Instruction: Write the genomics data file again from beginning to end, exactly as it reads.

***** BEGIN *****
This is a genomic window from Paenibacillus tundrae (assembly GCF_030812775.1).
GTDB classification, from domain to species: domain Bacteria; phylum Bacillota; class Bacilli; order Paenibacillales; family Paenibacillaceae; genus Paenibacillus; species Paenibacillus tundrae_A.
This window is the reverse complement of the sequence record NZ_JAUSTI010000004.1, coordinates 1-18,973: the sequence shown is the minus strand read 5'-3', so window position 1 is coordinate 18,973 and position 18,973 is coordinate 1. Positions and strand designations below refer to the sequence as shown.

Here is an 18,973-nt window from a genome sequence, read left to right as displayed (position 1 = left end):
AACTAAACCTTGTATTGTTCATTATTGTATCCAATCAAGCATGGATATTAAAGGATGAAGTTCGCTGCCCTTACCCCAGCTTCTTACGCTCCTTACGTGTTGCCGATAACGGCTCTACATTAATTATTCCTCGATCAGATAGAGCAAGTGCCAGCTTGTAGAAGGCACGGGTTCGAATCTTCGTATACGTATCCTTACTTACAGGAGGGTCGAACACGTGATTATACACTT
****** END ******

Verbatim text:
This is a genomic window from Paenibacillus tundrae (assembly GCF_030812775.1).
GTDB classification, from domain to species: domain Bacteria; phylum Bacillota; class Bacilli; order Paenibacillales; family Paenibacillaceae; genus Paenibacillus; species Paenibacillus tundrae_A.
This window is the reverse complement of the sequence record NZ_JAUSTI010000004.1, coordinates 1-18,973: the sequence shown is the minus strand read 5'-3', so window position 1 is coordinate 18,973 and position 18,973 is coordinate 1. Positions and strand designations below refer to the sequence as shown.

Here is an 18,973-nt window from a genome sequence, read left to right as displayed (position 1 = left end):
AACTAAACCTTGTATTGTTCATTATTGTATCCAATCAAGCATGGATATTAAAGGATGAAGTTCGCTGCCCTTACCCCAGCTTCTTACGCTCCTTACGTGTTGCCGATAACGGCTCTACATTAATTATTCCTCGATCAGATAGAGCAAGTGCCAGCTTGTAGAAGGCACGGGTTCGAATCTTCGTATACGTATCCTTACTTACAGGAGGGTCGAACACGTGATTATACACTT